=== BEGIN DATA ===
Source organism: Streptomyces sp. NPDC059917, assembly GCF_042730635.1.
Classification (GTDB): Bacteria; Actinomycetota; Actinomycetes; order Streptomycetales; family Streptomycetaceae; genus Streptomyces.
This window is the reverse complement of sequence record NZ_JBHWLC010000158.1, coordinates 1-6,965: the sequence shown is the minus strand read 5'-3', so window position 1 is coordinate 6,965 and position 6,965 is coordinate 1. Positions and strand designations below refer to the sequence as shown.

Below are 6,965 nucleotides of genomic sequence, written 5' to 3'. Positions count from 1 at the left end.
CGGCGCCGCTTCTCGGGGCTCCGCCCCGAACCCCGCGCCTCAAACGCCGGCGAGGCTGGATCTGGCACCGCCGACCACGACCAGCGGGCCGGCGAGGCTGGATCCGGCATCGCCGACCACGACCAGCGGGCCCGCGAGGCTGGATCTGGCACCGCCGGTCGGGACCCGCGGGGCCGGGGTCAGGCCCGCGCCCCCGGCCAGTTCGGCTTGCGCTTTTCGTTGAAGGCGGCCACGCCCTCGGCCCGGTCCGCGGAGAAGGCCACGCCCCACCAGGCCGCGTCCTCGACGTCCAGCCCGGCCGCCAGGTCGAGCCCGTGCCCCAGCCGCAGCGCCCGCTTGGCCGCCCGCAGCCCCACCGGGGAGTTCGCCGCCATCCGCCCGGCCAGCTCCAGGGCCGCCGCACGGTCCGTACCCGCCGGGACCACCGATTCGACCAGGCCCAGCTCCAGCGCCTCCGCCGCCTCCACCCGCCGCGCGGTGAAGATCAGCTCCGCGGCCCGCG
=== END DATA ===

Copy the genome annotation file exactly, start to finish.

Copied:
Source organism: Streptomyces sp. NPDC059917, assembly GCF_042730635.1.
Classification (GTDB): Bacteria; Actinomycetota; Actinomycetes; order Streptomycetales; family Streptomycetaceae; genus Streptomyces.
This window is the reverse complement of sequence record NZ_JBHWLC010000158.1, coordinates 1-6,965: the sequence shown is the minus strand read 5'-3', so window position 1 is coordinate 6,965 and position 6,965 is coordinate 1. Positions and strand designations below refer to the sequence as shown.

Below are 6,965 nucleotides of genomic sequence, written 5' to 3'. Positions count from 1 at the left end.
CGGCGCCGCTTCTCGGGGCTCCGCCCCGAACCCCGCGCCTCAAACGCCGGCGAGGCTGGATCTGGCACCGCCGACCACGACCAGCGGGCCGGCGAGGCTGGATCCGGCATCGCCGACCACGACCAGCGGGCCCGCGAGGCTGGATCTGGCACCGCCGGTCGGGACCCGCGGGGCCGGGGTCAGGCCCGCGCCCCCGGCCAGTTCGGCTTGCGCTTTTCGTTGAAGGCGGCCACGCCCTCGGCCCGGTCCGCGGAGAAGGCCACGCCCCACCAGGCCGCGTCCTCGACGTCCAGCCCGGCCGCCAGGTCGAGCCCGTGCCCCAGCCGCAGCGCCCGCTTGGCCGCCCGCAGCCCCACCGGGGAGTTCGCCGCCATCCGCCCGGCCAGCTCCAGGGCCGCCGCACGGTCCGTACCCGCCGGGACCACCGATTCGACCAGGCCCAGCTCCAGCGCCTCCGCCGCCTCCACCCGCCGCGCGGTGAAGATCAGCTCCGCGGCCCGCG